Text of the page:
The song was written by Paul Overstreet and Don Schlitz, who thought it was ok but nothing special. But it was first recorded by Keith Whitley, who took it to the top of the Country music singles chart in 1989, before dying of alcohol poisoning. Alison Krauss was a noted singer and bluegrass fiddle player who recorded it with her band, Union Station, in 1995 for a tribute album to Whitley. It was never intended as anything more, but people heard it, people loved it, it got airplay it spread and it was her first single hit, reaching no 3.
Which was why she was on the Country Music Awards show that Saturday night, and why Paul and I both stopped in our tracks to listen to something we immediately understood was special.
‘When you say nothing at all’ is a love song that puts into words how much more is said without words. It’s amazing, Krauss sings, how you can speak right to my heart, without saying a word. It’s in one sense a conventional sentiment, but the song brings it to an extraordinary depth, by making all of it about silence, and the inability of words to define this collaboration of minds and souls.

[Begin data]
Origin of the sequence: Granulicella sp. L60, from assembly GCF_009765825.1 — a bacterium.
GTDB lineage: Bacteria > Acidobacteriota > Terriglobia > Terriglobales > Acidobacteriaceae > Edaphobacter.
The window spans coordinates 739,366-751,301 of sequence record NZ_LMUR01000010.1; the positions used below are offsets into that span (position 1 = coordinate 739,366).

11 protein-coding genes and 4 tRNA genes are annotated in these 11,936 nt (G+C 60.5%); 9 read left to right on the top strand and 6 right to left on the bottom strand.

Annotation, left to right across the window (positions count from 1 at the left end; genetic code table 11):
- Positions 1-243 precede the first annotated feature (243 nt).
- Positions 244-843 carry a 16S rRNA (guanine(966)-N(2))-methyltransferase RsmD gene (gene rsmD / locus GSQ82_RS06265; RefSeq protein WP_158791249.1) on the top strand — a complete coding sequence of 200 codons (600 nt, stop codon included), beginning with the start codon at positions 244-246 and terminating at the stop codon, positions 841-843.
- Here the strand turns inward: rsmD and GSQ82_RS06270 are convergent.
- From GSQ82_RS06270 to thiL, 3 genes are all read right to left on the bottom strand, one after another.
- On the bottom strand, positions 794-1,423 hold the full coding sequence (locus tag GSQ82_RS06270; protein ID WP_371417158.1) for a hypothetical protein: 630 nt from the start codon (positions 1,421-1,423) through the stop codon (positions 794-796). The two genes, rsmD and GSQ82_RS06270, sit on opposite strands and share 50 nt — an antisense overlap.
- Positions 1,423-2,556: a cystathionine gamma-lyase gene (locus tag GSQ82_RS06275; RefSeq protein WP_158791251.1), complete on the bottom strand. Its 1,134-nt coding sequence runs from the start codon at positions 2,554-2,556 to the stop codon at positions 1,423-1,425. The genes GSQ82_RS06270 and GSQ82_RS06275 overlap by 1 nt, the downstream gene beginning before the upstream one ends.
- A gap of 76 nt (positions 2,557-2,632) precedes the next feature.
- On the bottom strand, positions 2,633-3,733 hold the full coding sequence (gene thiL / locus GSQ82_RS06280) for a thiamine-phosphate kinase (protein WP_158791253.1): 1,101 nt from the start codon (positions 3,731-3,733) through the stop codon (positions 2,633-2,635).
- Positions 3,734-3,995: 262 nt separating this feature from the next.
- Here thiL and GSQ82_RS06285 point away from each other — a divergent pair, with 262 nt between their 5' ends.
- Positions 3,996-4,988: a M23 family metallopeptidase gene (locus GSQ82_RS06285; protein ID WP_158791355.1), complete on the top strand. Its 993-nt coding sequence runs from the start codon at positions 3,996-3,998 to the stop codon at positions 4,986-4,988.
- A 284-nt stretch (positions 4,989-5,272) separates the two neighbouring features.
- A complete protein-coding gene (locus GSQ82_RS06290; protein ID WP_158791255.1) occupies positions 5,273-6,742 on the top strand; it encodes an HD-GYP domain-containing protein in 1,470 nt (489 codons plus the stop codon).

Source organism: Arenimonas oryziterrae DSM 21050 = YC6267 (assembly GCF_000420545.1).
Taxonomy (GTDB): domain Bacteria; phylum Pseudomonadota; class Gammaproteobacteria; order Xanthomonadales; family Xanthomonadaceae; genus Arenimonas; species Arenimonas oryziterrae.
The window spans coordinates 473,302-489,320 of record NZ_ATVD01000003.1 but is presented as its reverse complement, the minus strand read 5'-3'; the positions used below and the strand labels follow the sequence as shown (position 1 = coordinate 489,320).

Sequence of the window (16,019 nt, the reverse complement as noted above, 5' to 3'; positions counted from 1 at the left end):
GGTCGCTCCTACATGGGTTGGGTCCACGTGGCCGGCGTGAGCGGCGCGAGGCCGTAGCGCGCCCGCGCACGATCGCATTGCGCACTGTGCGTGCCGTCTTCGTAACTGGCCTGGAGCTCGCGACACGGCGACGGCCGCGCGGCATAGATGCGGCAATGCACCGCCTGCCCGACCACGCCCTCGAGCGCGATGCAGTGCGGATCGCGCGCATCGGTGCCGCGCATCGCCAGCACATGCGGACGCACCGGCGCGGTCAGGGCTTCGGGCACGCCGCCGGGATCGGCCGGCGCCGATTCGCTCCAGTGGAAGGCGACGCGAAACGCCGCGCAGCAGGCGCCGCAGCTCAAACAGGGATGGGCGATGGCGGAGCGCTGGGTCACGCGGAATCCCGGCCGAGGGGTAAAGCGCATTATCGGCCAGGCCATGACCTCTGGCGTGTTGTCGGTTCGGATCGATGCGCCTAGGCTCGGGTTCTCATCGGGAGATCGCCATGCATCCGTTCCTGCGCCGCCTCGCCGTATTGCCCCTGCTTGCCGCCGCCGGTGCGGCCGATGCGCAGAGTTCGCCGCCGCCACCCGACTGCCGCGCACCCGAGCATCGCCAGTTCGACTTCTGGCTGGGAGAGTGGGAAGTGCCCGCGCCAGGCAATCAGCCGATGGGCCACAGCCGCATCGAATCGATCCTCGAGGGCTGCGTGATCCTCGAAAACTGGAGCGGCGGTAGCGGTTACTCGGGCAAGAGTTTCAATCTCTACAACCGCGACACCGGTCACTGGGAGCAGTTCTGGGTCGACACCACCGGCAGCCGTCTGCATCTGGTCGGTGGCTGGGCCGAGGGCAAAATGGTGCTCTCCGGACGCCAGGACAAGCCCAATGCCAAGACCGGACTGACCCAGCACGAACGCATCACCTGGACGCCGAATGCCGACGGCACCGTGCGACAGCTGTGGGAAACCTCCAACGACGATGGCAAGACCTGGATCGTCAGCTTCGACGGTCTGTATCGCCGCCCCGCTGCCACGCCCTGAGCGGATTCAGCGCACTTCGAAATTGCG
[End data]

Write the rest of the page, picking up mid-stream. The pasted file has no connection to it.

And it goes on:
And then the chorus bursts open with all the ways that love eschews verbal communication. The smile on your face lets me know that you love me, there’s a truth in your eyes saying you’ll never lead me, the touch of your hand says you’ll catch me whenever I fall. You say it best when you say nothing at all.
Those who only know Keating’s version not only do not know the delicacy that Krauss brings to the song, her deft, pure voice flowing with the love the words themselves do not say, but they do not know an original line, as the second verse leads into the repetition of that chorus. Old Mr Webster, she sings, referring to the famous American dictionary, could never define what’s being said between your heart and mine. Nothing so oblique for us poor stupid Britons, who will never understand a reference to a master wordsmith being lost for words.